The part of today’s Great Wall of China that is visited by tourists was built by the Ming dynasty, mostly in the mid-16th century and afterward. The wall kept the Mongols at bay so long as trade and diplomatic relations were kept up at the same time. When political rivalry within the Ming court at Peking crippled trade and diplomacy, the Mongols attacked. When the rivalry for power through coercion, by the party that lost the White House by election, overwhelms national security, bad things can happen on the border—the topic of the March 7th Sentinel article by kb Thomason. (Any parallel between the Great Wall of China and Trump’s proposed border wall is purely intentional.) Mongols fought as mounted archers. The steppes provided grazing for their horses. Chinese fought on foot. The intensive agriculture that nourished their large population did not accommodate much grazing. The Mongols were thought of by the Chinese courts in the interior as barbarians. Their trade items were horses, cattle and pelts of wild animals. They needed small amounts of iron for their arrowheads, tools and weapons, grain to feed their horses in winter and vegetables to add to their diet. The walls constructed during the last stage of wall building were well-designed compared to the first walls built at the end of the 3rd century BC by the Ch’in and Han dynasties. Specifications included smoke-by-day and fire-by-night signal towers that could relay messages up to 2000 li (666 miles) in a 24-hour period. The usefulness of a wall was to delay an invading army of rapidly moving horse-archers long enough for an infantry to march to meet them. (Chasing migrants from behind is the current no-wall modus operandi practiced by border patrol and is greatly appreciated by drug runners and human sex traffickers.) Even so, in 1549 a note attached to an arrow shot into the Ming general’s camp indicated that if trade were not allowed, the Mongols would attack Peking. After 150 days of drought, in 1550 the Mongol khan’s army was able to ride through several unrepaired breaks in the wall, come together as 100,000 horsemen and fight their way to a town close to Peking which they raided. 700 horse-archers fought their way to the An-ting gate of the capital city where they ravaged the surrounding countryside. At that point the Ming court resorted to economic compromise—trade. How much better off were the grazing, agricultural, urban and industrial centers of the Niger delta region of Africa that I wrote about in an earlier letter who traded and respected each other’s boundaries in a peace that lasted 1600 years?! In “The state of the border with Mexico,” kb Thomason reported a 433% increase in apprehensions in the El Paso sector. Politics aside, a border wall is part of an overall solution that must include diplomacy, and economic and trade solutions with Latin countries, in order to defuse the current emergency spelled out in the article. Since April 2018, “border agents had detected nearly 2,400 cases in which migrants had falsely claimed to be related when they were not.” In some of those instances, shouldn’t the often-parroted political statement be amended to “ripping babies from” someone-other-than-their-own “mother’s arms?” It is a mistake to inject morality into purely political areas. Congress has sat on its hands forever rather than tackle immigration reform. The psychological need for a nation to feel morally right in world affairs—something that has been turned upside down by revisionist histories—has turned politicians away from fixing human-caused events that can be made right. We have a newly elected breed of schizophrenic politicians who want to spend 90 trillion dollars on their Green New Deal—an idea as productive as excavating the moon to harvest green cheese. In Turkey, there is an eternal truth about walls that can be learned at the grave of Nazreddin Hoja, a Muslim philosopher and humorist not unlike our Will Rogers. His grave appears to be protected by a massive, padlocked gate. Upon examination, the gate stands alone; there is no wall attached. Respect for the Hoja has protected his grave these last seven centuries. Until both parties respect our own borders, no one else will either.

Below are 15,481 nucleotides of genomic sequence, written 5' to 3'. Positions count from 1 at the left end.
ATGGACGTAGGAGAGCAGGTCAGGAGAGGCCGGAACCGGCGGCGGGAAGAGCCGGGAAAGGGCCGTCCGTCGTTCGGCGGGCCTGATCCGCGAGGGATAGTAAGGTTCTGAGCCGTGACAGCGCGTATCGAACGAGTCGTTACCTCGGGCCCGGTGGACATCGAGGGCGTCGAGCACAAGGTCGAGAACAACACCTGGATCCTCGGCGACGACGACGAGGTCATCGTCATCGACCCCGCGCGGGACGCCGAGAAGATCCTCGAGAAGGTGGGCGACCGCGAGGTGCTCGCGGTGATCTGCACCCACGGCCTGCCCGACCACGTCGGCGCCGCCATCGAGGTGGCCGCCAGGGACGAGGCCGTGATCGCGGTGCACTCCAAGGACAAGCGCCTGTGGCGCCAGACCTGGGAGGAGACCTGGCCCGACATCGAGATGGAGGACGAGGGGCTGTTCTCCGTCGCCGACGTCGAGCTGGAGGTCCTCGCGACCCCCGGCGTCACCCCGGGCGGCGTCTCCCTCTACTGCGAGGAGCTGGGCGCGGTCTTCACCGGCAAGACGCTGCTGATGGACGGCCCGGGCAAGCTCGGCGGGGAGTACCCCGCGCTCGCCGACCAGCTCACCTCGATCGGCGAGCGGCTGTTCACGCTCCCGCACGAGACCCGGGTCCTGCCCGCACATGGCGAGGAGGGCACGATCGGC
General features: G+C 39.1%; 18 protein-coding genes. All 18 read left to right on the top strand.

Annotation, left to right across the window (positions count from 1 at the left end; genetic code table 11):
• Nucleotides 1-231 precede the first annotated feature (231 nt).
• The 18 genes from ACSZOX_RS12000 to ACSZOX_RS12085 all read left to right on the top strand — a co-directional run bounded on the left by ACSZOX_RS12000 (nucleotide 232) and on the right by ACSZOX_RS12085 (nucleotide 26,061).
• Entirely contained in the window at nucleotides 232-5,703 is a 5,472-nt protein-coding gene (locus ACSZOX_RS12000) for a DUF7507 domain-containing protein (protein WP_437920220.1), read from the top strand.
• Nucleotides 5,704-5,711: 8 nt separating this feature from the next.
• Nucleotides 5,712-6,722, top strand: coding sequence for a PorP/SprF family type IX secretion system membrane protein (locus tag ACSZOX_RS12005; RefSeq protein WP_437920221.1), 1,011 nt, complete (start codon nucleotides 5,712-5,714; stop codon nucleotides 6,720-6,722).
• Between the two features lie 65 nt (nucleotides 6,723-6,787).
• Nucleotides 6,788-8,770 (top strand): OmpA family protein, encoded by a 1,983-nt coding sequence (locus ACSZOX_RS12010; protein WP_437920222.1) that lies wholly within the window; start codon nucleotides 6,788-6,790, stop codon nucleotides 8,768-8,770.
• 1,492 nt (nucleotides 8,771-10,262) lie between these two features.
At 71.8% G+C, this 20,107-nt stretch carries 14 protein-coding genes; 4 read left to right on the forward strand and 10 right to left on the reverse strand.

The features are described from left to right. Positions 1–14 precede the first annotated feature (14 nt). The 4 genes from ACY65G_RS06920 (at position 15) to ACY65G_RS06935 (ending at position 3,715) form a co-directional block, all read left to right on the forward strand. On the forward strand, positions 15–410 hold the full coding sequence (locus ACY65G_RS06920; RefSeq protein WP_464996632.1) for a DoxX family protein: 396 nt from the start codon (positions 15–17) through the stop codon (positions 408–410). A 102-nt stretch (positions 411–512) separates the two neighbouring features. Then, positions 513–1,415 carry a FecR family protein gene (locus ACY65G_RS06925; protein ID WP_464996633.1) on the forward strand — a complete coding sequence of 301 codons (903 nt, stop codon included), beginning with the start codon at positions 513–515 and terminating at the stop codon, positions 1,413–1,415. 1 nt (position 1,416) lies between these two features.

Rex Redden South Brewster County